Introduction to the Agile Project Framework
While relatively new to many, the Agile Business Consortium’s Agile Project Framework is actually the most established framework for agile project management in use today. For over 20 years, the framework has provided a practical and scalable Agile approach that balances the principles and benefits of agile development with structure and discipline of good project management. One of the originators and key contributors of the framework, Arie Van Bennekum, was one of the founding members of the Agile Alliance and contributors to the Manifesto for Agile Software Development.
Continuously enhanced and refreshed to reflect current practices and business requirements, the Agile Project Framework guides Project Managers, Business Analysts and Agile practitioners with a clear role and set of agile practices to achieve successful outcomes on IT and non-IT projects and change initiatives.
The Agile Project Framework also provides the methodology and base content for the AgilePM®, AgileBA®, and AgilePgM® training and certifications provided by APMG International.
The Agile Business Consortium states that “best business value emerges when projects are aligned to clear business goals, deliver frequently and involve the collaboration of motivated and empowered people.” This philosophy permeates through the principles and practices of the framework and the role of the AgilePM. The figure below shows the eight principles of Agile Project Management.
To provide a flavor and introduction to the framework, let me touch on a couple of these.
The Importance of Focusing on the Business Need
In Agile, our highest priority is to satisfy the customer through early and continuous delivery of valuable software. In order to satisfy their needs, we obviously need to understand them. To be agile though, projects should do just enough requirements and design as is necessary up front—welcoming changes throughout the timeboxed iterations and incremental delivery of the working solution. In the Agile Project Framework, the project needs to begin with a fundamental and foundational understanding of the vision and rationale at the early and initial phase of the project. This is necessary to understand and clarify the structure of the overall solution necessary for successful development and delivery. The analysis and design activity undertaken in this early stage (typically less than two weeks even on large projects) should cover the full breadth and goals of the project and should specifically and deliberately avoid going into detail (the depth). Substituting traditional ‘Big Design Up Front’ with ‘Just Enough’ up front promotes agility in developing the required solution while avoiding the risk of ‘No Requirements/Design Up Front’ – that makes many larger and more strongly governed organizations nervous.
As with most agile approaches, the fundamental assumption of the Agile Project Framework is the acceptance of the realty that nothing is ever built perfectly the first time and that it is unreasonable to expect that all the requirements for a future solution can be predicted and defined in exact detail up front. The approach to managing a project in the Agile Project Framework recognizes this and uses practices like MoSCoW and timeboxing to guarantee delivery of a viable solution (a MVP) with a minimum subset of requirements.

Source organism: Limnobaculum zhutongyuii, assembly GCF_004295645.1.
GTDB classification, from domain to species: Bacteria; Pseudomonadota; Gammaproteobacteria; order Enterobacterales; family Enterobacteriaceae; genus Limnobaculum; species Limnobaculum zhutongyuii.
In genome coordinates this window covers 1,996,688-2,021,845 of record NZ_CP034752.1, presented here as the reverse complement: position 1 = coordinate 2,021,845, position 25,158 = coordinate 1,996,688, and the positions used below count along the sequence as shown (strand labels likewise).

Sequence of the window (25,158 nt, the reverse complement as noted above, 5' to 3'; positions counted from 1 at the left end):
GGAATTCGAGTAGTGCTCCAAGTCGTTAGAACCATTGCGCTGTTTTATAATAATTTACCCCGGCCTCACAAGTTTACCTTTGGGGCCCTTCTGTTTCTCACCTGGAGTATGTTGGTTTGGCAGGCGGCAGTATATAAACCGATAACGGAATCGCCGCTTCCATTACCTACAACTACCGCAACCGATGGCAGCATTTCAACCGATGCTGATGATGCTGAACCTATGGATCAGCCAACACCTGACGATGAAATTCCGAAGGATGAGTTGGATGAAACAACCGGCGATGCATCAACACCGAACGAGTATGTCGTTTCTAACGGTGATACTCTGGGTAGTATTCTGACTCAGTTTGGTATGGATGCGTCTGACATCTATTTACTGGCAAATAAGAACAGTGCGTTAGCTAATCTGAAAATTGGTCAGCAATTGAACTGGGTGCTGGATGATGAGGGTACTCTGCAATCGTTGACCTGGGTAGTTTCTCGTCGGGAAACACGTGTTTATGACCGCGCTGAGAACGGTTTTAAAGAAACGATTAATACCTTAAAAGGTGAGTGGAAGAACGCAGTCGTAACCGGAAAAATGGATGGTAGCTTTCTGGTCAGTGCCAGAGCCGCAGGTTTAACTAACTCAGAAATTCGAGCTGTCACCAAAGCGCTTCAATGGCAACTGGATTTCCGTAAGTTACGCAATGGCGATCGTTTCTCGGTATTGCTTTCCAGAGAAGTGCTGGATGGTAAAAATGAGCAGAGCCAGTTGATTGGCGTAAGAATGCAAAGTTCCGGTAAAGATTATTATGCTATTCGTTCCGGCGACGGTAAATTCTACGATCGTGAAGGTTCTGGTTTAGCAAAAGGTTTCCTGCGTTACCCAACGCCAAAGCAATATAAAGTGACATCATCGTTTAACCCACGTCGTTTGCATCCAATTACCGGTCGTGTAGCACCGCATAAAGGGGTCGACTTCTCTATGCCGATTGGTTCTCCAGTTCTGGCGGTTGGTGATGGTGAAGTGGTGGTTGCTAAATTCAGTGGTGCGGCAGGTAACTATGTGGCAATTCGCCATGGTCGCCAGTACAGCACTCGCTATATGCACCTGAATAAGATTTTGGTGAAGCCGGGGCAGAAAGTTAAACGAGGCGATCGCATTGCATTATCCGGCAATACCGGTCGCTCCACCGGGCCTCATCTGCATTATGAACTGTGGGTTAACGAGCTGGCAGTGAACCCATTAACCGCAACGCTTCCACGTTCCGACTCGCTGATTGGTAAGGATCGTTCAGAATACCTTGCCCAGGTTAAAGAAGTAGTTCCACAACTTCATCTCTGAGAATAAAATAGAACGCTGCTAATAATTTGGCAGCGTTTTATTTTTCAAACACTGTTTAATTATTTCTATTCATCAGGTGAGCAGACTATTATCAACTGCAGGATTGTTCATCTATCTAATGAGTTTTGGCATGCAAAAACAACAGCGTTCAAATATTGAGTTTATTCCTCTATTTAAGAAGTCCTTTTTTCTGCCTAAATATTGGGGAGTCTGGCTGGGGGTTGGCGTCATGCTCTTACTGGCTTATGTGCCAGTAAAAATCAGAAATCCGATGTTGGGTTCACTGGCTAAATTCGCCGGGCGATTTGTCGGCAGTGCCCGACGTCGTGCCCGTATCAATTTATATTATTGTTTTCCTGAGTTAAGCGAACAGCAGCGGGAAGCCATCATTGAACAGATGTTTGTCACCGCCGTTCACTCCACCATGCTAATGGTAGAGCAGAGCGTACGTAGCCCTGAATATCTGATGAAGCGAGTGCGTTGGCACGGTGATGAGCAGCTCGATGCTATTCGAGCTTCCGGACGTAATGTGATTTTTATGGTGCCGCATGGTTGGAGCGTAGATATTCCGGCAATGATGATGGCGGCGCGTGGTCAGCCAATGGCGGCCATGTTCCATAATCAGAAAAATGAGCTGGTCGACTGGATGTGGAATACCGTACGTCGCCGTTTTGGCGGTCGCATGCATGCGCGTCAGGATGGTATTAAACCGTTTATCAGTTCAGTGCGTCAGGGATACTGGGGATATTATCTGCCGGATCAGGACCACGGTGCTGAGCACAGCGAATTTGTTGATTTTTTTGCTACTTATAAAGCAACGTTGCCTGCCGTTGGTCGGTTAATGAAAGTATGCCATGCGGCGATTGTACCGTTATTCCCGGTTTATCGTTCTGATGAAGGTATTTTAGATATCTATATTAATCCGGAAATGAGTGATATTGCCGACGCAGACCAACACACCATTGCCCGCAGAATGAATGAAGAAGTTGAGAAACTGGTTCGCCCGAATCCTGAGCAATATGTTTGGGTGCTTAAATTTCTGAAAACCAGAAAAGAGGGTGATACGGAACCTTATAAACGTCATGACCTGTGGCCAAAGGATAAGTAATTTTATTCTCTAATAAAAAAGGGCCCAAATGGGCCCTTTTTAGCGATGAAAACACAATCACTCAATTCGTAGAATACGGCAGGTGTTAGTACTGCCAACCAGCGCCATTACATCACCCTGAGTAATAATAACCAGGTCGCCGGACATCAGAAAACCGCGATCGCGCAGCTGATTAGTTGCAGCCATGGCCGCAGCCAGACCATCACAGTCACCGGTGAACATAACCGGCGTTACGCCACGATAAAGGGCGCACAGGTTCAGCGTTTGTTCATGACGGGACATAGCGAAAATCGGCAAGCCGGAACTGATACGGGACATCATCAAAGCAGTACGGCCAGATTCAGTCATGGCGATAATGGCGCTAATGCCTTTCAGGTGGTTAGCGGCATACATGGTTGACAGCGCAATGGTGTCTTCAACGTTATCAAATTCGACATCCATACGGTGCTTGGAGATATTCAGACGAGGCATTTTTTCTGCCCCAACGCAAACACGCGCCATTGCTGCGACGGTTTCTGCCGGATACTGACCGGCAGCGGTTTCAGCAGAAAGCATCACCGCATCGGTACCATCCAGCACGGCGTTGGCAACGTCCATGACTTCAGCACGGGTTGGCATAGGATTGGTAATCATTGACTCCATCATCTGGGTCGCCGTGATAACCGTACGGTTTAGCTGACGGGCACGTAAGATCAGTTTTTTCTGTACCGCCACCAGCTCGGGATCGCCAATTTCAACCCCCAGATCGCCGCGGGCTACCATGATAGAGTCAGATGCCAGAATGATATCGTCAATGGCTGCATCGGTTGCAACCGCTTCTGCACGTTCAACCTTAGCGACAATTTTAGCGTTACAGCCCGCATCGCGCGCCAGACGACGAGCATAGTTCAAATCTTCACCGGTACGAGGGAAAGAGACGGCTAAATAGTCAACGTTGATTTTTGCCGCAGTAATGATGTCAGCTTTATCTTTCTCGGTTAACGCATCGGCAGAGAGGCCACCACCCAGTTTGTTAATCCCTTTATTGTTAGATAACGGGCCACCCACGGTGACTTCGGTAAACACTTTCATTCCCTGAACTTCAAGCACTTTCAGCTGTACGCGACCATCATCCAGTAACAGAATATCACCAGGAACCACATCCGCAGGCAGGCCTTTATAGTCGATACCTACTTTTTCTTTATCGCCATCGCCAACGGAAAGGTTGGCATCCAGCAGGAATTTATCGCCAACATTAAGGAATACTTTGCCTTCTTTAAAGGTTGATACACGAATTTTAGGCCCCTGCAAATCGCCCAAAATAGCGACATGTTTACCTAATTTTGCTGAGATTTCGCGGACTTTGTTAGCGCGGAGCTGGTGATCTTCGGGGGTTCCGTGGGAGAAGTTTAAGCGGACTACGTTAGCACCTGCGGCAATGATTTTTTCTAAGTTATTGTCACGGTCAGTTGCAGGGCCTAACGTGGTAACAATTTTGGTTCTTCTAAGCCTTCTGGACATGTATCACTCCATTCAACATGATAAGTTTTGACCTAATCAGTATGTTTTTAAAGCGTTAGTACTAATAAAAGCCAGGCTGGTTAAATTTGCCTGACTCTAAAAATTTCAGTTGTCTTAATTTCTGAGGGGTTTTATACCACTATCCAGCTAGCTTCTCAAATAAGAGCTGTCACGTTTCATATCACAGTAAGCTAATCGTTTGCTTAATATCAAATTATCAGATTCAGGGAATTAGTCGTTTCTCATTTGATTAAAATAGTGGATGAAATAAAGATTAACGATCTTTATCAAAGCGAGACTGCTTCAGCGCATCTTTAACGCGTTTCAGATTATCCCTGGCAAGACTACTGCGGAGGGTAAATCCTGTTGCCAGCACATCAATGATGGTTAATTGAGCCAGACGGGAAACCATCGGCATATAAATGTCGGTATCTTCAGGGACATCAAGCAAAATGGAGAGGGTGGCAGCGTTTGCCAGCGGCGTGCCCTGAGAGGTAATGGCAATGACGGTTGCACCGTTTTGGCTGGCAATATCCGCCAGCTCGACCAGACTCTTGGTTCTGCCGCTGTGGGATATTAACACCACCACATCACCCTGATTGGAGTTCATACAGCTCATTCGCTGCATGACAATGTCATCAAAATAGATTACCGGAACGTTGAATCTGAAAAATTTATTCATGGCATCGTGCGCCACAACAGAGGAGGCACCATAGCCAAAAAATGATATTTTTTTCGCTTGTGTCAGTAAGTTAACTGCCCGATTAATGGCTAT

Another key element of the framework is an iterative approach that encourages detail to emerge over time. For any activity, it needs to be completed in only enough detail to allow the project to move to the next step (and any shortfall in detailed understanding is dealt with in a subsequent iteration.) Since there is a strong likelihood that the business requirements will change over time (and that such change is even more likely to happen at the detail level) the effort spent on detailed up-front work is very often wasted.
The attraction for many proponents and users of the Agile Project Framework is its ability to augment other agile approaches such as SCRUM and SAFe by recognizing the construct of a ‘project’ and the essential need of understanding and agreeing to the basic scope and fundamental characteristics of the proposed solution at an early stage before development starts. This makes the approach far more compatible with larger enterprises or organizations with complex architecture and governance standards where agreement to foundational aspects of a project early in the life-cycle is absolutely essential. The Agile Project Framework also describes a broader set of roles than most agile approaches making it a better fit with most corporate environments without compromising agility. In particular, it gives critical importance and responsibilities to both the Project Manager and Business Analyst. At IAG, we like this framework particularly because of this and because the philosophy and principles align so perfectly with those we, at IAG, believe are essential to success project management, product development and organizational improvement.
For more detail on the framework and support in Agile Project Management I encourage you to take a look at the complimentary resources and webinars available at https://www.iag.biz/resources/agile-insights. And for coaching, assistance, and course offerings, visit our website https://www.iag.biz/capabilities/agile or give us a call at 800-209-3616.
AgilePM®, AgilePgM®, and AgileBA® are Registered Trade Marks of the Agile Business Consortium Limited in the United Kingdom and other countries.